17th November 2011
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The prospects for the UK economy have worsened.  Global demand slowed.  And concerns about the

solvency of several euro-area governments intensified, increasing strains in banking and some

sovereign funding markets.  Household and business confidence fell, both at home and abroad.

These factors, along with the fiscal consolidation and squeeze on households’ real incomes, are

likely to weigh heavily on UK growth in the near term.  Thereafter, the recovery should gain traction,

supported by continued monetary stimulus and a gentle recovery in real incomes.  Implementation

of a credible and effective policy response in the euro area would help to reduce uncertainty and so

support UK growth, but its absence poses the single biggest risk to the domestic recovery.

CPI inflation rose to 5.2% in September.  Inflation is likely to fall back sharply through 2012 as the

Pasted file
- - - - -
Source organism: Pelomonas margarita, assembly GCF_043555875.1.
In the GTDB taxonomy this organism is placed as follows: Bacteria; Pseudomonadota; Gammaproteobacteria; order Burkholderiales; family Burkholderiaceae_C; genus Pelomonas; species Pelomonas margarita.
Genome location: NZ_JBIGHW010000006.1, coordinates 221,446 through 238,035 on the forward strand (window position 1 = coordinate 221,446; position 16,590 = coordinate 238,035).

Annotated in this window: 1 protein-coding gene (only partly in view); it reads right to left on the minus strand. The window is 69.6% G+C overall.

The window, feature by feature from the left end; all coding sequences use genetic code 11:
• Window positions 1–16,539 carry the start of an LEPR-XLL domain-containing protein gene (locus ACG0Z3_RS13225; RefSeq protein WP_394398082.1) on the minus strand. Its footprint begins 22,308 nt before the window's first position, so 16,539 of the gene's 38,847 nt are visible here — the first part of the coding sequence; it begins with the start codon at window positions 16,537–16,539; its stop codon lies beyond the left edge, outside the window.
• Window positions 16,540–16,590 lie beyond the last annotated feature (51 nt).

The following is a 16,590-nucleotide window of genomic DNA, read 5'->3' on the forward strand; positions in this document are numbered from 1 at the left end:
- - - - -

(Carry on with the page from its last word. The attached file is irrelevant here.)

contributions of VAT, energy and import prices decline, and downward pressure from slack in the

labour market persists.  But how far and how fast inflation will fall are uncertain.  Under the

assumption that Bank Rate moves in line with market interest rates and the size of the asset

purchase programme remains at £275 billion, inflation is judged more likely to be below than above

the 2% target at the forecast horizon.

To read the full article click HERE!

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Thebestof L

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